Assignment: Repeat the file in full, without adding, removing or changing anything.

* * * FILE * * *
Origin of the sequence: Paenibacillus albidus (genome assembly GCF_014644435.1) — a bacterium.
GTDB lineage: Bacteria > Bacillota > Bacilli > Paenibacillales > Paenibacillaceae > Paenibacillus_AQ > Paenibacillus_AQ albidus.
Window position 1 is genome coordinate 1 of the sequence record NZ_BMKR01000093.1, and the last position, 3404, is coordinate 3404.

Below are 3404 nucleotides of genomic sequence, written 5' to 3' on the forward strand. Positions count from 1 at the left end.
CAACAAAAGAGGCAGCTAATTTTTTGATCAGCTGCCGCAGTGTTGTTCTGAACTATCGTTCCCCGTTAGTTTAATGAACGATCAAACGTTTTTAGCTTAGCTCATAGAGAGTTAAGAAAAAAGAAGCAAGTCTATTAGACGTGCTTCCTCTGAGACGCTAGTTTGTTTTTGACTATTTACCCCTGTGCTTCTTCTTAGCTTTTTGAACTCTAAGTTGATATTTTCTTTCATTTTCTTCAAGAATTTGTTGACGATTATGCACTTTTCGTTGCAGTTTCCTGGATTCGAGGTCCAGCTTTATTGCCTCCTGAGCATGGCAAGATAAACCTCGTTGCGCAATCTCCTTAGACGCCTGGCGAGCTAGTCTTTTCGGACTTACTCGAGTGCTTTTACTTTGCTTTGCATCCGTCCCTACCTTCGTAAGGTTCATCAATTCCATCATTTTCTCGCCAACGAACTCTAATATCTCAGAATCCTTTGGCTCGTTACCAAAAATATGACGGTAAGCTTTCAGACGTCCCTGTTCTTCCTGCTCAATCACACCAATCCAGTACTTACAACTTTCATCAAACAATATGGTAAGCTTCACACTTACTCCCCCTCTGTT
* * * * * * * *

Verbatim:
Origin of the sequence: Paenibacillus albidus (genome assembly GCF_014644435.1) — a bacterium.
GTDB lineage: Bacteria > Bacillota > Bacilli > Paenibacillales > Paenibacillaceae > Paenibacillus_AQ > Paenibacillus_AQ albidus.
Window position 1 is genome coordinate 1 of the sequence record NZ_BMKR01000093.1, and the last position, 3404, is coordinate 3404.

Below are 3404 nucleotides of genomic sequence, written 5' to 3' on the forward strand. Positions count from 1 at the left end.
CAACAAAAGAGGCAGCTAATTTTTTGATCAGCTGCCGCAGTGTTGTTCTGAACTATCGTTCCCCGTTAGTTTAATGAACGATCAAACGTTTTTAGCTTAGCTCATAGAGAGTTAAGAAAAAAGAAGCAAGTCTATTAGACGTGCTTCCTCTGAGACGCTAGTTTGTTTTTGACTATTTACCCCTGTGCTTCTTCTTAGCTTTTTGAACTCTAAGTTGATATTTTCTTTCATTTTCTTCAAGAATTTGTTGACGATTATGCACTTTTCGTTGCAGTTTCCTGGATTCGAGGTCCAGCTTTATTGCCTCCTGAGCATGGCAAGATAAACCTCGTTGCGCAATCTCCTTAGACGCCTGGCGAGCTAGTCTTTTCGGACTTACTCGAGTGCTTTTACTTTGCTTTGCATCCGTCCCTACCTTCGTAAGGTTCATCAATTCCATCATTTTCTCGCCAACGAACTCTAATATCTCAGAATCCTTTGGCTCGTTACCAAAAATATGACGGTAAGCTTTCAGACGTCCCTGTTCTTCCTGCTCAATCACACCAATCCAGTACTTACAACTTTCATCAAACAATATGGTAAGCTTCACACTTACTCCCCCTCTGTT